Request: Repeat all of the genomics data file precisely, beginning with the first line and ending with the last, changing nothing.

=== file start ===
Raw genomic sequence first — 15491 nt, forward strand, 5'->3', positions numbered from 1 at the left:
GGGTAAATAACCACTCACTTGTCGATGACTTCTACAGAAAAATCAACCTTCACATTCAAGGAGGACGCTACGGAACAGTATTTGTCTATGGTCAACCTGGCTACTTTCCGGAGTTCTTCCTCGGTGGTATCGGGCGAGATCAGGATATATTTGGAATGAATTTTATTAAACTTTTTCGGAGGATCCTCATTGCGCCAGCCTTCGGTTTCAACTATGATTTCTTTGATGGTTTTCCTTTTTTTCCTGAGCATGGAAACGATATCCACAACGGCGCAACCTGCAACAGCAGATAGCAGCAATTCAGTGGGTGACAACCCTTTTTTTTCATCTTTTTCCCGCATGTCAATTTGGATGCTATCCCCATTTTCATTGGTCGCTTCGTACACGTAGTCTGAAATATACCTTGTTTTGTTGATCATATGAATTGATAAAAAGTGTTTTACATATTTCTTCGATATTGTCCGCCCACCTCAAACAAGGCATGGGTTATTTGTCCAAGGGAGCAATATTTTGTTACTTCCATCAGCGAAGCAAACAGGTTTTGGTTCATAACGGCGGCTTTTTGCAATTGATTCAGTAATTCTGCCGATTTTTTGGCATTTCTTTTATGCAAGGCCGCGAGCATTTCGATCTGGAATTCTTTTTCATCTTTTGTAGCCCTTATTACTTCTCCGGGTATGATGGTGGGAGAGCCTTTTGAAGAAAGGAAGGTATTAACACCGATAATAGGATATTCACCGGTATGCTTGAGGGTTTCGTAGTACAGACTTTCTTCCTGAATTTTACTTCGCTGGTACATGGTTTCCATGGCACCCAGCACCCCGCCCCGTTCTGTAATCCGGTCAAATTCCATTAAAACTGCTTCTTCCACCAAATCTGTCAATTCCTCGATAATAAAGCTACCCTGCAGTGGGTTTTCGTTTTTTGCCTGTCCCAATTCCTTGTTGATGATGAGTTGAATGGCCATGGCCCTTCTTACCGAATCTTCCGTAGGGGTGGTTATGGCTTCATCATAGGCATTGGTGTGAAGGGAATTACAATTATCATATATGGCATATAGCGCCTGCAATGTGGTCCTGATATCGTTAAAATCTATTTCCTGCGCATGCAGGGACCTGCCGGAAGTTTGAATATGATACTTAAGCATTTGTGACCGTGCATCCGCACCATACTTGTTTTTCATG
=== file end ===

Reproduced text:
Raw genomic sequence first — 15491 nt, forward strand, 5'->3', positions numbered from 1 at the left:
GGGTAAATAACCACTCACTTGTCGATGACTTCTACAGAAAAATCAACCTTCACATTCAAGGAGGACGCTACGGAACAGTATTTGTCTATGGTCAACCTGGCTACTTTCCGGAGTTCTTCCTCGGTGGTATCGGGCGAGATCAGGATATATTTGGAATGAATTTTATTAAACTTTTTCGGAGGATCCTCATTGCGCCAGCCTTCGGTTTCAACTATGATTTCTTTGATGGTTTTCCTTTTTTTCCTGAGCATGGAAACGATATCCACAACGGCGCAACCTGCAACAGCAGATAGCAGCAATTCAGTGGGTGACAACCCTTTTTTTTCATCTTTTTCCCGCATGTCAATTTGGATGCTATCCCCATTTTCATTGGTCGCTTCGTACACGTAGTCTGAAATATACCTTGTTTTGTTGATCATATGAATTGATAAAAAGTGTTTTACATATTTCTTCGATATTGTCCGCCCACCTCAAACAAGGCATGGGTTATTTGTCCAAGGGAGCAATATTTTGTTACTTCCATCAGCGAAGCAAACAGGTTTTGGTTCATAACGGCGGCTTTTTGCAATTGATTCAGTAATTCTGCCGATTTTTTGGCATTTCTTTTATGCAAGGCCGCGAGCATTTCGATCTGGAATTCTTTTTCATCTTTTGTAGCCCTTATTACTTCTCCGGGTATGATGGTGGGAGAGCCTTTTGAAGAAAGGAAGGTATTAACACCGATAATAGGATATTCACCGGTATGCTTGAGGGTTTCGTAGTACAGACTTTCTTCCTGAATTTTACTTCGCTGGTACATGGTTTCCATGGCACCCAGCACCCCGCCCCGTTCTGTAATCCGGTCAAATTCCATTAAAACTGCTTCTTCCACCAAATCTGTCAATTCCTCGATAATAAAGCTACCCTGCAGTGGGTTTTCGTTTTTTGCCTGTCCCAATTCCTTGTTGATGATGAGTTGAATGGCCATGGCCCTTCTTACCGAATCTTCCGTAGGGGTGGTTATGGCTTCATCATAGGCATTGGTGTGAAGGGAATTACAATTATCATATATGGCATATAGCGCCTGCAATGTGGTCCTGATATCGTTAAAATCTATTTCCTGCGCATGCAGGGACCTGCCGGAAGTTTGAATATGATACTTAAGCATTTGTGACCGTGCATCCGCACCATACTTGTTTTTCATG